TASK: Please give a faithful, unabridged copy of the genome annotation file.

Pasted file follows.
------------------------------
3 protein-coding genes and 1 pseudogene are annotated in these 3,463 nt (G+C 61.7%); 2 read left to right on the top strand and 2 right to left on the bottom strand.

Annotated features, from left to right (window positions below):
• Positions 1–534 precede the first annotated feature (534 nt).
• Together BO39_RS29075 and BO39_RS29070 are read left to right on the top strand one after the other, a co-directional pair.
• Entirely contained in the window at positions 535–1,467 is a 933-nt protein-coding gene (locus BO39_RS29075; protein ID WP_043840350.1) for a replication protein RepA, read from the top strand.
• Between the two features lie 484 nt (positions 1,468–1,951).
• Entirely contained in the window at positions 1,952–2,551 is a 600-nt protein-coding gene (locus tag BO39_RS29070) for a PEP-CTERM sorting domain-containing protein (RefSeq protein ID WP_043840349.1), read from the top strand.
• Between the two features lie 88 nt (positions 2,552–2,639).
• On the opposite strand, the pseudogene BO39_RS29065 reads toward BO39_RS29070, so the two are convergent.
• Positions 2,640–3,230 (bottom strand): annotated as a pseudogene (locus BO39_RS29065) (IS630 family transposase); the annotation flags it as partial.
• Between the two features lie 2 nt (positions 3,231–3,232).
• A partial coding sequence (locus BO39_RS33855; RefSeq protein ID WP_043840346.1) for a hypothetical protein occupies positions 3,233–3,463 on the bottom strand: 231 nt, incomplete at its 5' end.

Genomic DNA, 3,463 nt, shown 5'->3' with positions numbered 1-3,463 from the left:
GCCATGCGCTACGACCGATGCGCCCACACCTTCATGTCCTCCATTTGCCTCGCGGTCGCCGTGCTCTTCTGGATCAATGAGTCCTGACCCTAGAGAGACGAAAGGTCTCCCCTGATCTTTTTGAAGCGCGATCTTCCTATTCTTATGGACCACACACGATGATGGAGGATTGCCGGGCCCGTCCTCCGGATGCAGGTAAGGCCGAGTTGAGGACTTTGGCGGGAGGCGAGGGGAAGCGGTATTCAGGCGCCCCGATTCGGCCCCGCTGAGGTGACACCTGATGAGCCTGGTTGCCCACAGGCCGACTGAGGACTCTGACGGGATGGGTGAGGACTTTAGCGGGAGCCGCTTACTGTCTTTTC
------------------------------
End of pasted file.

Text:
3 protein-coding genes and 1 pseudogene are annotated in these 3,463 nt (G+C 61.7%); 2 read left to right on the top strand and 2 right to left on the bottom strand.

Annotated features, from left to right (window positions below):
• Positions 1–534 precede the first annotated feature (534 nt).
• Together BO39_RS29075 and BO39_RS29070 are read left to right on the top strand one after the other, a co-directional pair.
• Entirely contained in the window at positions 535–1,467 is a 933-nt protein-coding gene (locus BO39_RS29075; protein ID WP_043840350.1) for a replication protein RepA, read from the top strand.
• Between the two features lie 484 nt (positions 1,468–1,951).
• Entirely contained in the window at positions 1,952–2,551 is a 600-nt protein-coding gene (locus tag BO39_RS29070) for a PEP-CTERM sorting domain-containing protein (RefSeq protein ID WP_043840349.1), read from the top strand.
• Between the two features lie 88 nt (positions 2,552–2,639).
• On the opposite strand, the pseudogene BO39_RS29065 reads toward BO39_RS29070, so the two are convergent.
• Positions 2,640–3,230 (bottom strand): annotated as a pseudogene (locus BO39_RS29065) (IS630 family transposase); the annotation flags it as partial.
• Between the two features lie 2 nt (positions 3,231–3,232).
• A partial coding sequence (locus BO39_RS33855; RefSeq protein ID WP_043840346.1) for a hypothetical protein occupies positions 3,233–3,463 on the bottom strand: 231 nt, incomplete at its 5' end.

Genomic DNA, 3,463 nt, shown 5'->3' with positions numbered 1-3,463 from the left:
GCCATGCGCTACGACCGATGCGCCCACACCTTCATGTCCTCCATTTGCCTCGCGGTCGCCGTGCTCTTCTGGATCAATGAGTCCTGACCCTAGAGAGACGAAAGGTCTCCCCTGATCTTTTTGAAGCGCGATCTTCCTATTCTTATGGACCACACACGATGATGGAGGATTGCCGGGCCCGTCCTCCGGATGCAGGTAAGGCCGAGTTGAGGACTTTGGCGGGAGGCGAGGGGAAGCGGTATTCAGGCGCCCCGATTCGGCCCCGCTGAGGTGACACCTGATGAGCCTGGTTGCCCACAGGCCGACTGAGGACTCTGACGGGATGGGTGAGGACTTTAGCGGGAGCCGCTTACTGTCTTTTC